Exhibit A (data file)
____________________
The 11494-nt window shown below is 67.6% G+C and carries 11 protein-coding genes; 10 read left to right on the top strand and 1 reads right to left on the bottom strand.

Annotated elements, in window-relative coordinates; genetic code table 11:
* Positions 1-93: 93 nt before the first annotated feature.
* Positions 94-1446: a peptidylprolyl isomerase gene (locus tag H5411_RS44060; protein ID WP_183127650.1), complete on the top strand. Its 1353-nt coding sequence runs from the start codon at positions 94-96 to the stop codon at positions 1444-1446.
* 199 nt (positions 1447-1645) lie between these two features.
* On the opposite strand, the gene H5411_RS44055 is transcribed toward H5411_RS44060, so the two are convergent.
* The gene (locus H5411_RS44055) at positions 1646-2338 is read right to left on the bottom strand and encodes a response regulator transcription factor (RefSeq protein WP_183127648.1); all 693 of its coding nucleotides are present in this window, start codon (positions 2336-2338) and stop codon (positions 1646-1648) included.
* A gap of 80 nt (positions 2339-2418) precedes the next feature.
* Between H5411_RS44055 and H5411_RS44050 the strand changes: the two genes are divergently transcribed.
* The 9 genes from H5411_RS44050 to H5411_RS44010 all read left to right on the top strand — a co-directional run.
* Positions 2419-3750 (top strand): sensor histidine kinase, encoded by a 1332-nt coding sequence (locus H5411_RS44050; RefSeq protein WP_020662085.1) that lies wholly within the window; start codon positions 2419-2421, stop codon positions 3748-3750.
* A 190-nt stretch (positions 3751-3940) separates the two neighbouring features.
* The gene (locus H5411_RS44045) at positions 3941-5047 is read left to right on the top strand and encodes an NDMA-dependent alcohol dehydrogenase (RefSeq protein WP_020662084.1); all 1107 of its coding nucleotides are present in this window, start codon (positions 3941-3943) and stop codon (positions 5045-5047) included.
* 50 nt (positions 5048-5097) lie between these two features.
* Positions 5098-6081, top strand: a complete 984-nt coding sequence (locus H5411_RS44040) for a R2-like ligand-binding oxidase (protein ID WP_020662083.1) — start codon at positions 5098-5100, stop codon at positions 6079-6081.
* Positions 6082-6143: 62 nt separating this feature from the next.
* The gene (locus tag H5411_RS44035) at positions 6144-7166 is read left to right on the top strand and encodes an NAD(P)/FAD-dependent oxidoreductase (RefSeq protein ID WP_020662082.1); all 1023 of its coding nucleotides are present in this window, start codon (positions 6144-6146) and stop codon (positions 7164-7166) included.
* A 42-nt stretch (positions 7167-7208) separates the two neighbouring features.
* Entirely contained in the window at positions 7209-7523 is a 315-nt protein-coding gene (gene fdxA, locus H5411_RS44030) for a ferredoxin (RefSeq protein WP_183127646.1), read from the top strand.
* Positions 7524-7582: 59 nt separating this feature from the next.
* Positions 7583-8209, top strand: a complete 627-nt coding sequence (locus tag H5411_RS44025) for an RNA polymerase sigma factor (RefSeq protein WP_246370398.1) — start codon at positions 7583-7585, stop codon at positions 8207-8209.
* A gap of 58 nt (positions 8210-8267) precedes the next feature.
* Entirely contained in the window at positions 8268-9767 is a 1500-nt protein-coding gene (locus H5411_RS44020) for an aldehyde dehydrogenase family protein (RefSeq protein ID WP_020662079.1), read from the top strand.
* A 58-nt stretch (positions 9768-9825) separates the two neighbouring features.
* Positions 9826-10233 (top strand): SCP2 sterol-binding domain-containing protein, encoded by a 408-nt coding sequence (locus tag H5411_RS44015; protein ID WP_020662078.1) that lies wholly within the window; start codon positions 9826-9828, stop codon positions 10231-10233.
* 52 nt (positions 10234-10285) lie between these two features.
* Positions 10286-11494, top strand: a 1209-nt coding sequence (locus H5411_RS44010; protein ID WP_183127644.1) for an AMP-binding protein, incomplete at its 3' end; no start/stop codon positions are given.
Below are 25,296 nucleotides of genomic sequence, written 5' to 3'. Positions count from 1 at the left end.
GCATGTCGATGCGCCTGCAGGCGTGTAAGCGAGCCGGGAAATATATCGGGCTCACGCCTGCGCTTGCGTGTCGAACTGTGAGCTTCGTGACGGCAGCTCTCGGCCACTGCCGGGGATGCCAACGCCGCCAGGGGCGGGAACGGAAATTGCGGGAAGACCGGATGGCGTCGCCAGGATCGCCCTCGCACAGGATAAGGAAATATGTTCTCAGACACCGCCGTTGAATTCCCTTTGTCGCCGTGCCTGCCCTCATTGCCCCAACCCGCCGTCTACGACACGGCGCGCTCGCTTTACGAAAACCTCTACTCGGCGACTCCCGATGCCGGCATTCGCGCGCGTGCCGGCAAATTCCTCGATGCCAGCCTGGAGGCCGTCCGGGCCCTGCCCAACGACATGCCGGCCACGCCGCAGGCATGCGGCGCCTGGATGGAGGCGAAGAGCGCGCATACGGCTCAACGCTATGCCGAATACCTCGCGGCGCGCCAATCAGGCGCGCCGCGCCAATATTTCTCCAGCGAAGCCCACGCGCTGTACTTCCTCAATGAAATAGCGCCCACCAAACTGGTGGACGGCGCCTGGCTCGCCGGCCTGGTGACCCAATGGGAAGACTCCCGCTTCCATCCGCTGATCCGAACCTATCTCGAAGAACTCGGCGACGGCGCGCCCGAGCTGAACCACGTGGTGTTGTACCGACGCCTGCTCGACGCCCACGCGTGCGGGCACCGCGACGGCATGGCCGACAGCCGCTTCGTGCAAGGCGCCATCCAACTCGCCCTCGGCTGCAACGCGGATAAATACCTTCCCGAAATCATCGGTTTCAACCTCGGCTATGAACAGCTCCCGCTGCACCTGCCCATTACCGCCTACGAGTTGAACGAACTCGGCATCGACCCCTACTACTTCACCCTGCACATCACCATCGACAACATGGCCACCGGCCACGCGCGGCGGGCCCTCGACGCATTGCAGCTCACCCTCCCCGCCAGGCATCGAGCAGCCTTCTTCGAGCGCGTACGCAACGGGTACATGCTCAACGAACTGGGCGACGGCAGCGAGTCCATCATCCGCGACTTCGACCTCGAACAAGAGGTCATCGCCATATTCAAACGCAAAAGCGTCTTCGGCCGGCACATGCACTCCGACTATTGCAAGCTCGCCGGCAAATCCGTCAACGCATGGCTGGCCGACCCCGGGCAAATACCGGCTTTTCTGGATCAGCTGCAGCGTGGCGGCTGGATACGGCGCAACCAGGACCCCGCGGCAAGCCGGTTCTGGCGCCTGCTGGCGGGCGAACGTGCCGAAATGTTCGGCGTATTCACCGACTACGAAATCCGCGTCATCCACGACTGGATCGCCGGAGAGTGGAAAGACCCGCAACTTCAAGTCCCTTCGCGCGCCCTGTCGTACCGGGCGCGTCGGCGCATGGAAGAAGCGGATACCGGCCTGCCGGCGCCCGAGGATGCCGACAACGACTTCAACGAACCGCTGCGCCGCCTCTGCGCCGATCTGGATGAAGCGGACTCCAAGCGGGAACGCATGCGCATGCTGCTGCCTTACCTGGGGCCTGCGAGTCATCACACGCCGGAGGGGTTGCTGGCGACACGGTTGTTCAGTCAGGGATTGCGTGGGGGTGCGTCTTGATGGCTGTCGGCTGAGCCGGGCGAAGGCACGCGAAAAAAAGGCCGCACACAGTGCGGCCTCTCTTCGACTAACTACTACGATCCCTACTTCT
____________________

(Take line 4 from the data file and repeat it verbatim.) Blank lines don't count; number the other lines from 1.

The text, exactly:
* Positions 94-1446: a peptidylprolyl isomerase gene (locus tag H5411_RS44060; protein ID WP_183127650.1), complete on the top strand. Its 1353-nt coding sequence runs from the start codon at positions 94-96 to the stop codon at positions 1444-1446.